Likewise, Metro: Last LightRedux is a remake of the utterly superb Metro: Last Last, which you should absolutely play if you haven't yet. It runs on 4A Games' custom 4A Engine. We test the game with SSAA disabled because the feature cuts frame rates in half--and the game looks gorgeous enough without it.
We also tested the cards with a pair of traditional benchmarks: Unigine Valley and 3DMark 11 Fire Strike.
We'd be remiss not to talk about the power efficiency and temperatures of these GPUs. As you can see, Nvidia's Maxwell GPU architecture is a power-sipping savant. AMD's R9-series graphics cards run hot and loud in comparison, though models with aftermarket coolers are still plenty quiet for everyday gaming.
And look at that Radeon R9 295X2! The dual GPUs gobble electricity like it's going out of style, but despite that the integrated water cooling setup helps the behemoth run remarkably cool and quiet.
Beyond raw performance stats, both AMD and Nvidia offer a slew of extra features--normally software-related--to coax you toward Team Red or Green, respectively.
Some of those features are common to both companies, though each naturally puts its own brand on the technology and the technical implementations may be slightly different. Two relevant, standout examples: High-resolution downsampling and the quest to eradicate pesky screen tearing artifacts.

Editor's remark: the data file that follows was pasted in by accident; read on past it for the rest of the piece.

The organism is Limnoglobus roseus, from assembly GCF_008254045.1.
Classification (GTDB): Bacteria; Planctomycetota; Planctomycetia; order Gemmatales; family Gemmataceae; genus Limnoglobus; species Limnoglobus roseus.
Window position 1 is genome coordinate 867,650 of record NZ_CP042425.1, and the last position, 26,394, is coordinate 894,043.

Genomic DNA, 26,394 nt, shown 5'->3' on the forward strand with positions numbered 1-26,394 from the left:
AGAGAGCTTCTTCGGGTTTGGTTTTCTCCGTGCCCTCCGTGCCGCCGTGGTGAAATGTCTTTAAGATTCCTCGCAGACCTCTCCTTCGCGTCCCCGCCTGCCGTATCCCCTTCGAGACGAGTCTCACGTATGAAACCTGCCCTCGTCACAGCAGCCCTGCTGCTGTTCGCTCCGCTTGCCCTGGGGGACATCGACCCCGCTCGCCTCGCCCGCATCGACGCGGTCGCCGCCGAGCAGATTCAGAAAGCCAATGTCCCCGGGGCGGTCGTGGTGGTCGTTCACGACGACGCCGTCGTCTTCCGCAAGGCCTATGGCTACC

Recent graphics cards from both AMD and Nvidia allow you to choose to render games at resolutions higher than what your monitor actually supports--all the way up to 4K resolution--then apply a filter to downsample the image to your display's native resolution in real time. Doing so provides a far crisper picture than you'd usually see, and you won't have to muck with anti-aliasing, either. On the downside, rendering games in such high definition can put a big hurting on your frame rate, so you'll only want to do this in games where you're seeing ridonkulous performance already.
Nvidia's implementation is dubbed Dynamic Super Resolution, while AMD calls theirs Virtual Super Resolution.
Both companies are also trying to eliminate screen tearing and stuttering by forcing your graphics card and your monitor to synchronize their refresh rates. Each implementation requires compatible monitors, however. Monitors supporting Nvidia's G-Sync technology have already started to appear on store shelves, but G-Sync requires an extra hardware module that drives up the cost of the display. AMD's FreeSync can work over a standard DisplayPort 1.2a connection--no extra hardware (read: cost) required--but compatible displays have yet to hit the streets.
With that out of the way, here's an overview of some of the highlight features for each individual brand.
Nvidia has a few aces up its sleeve.
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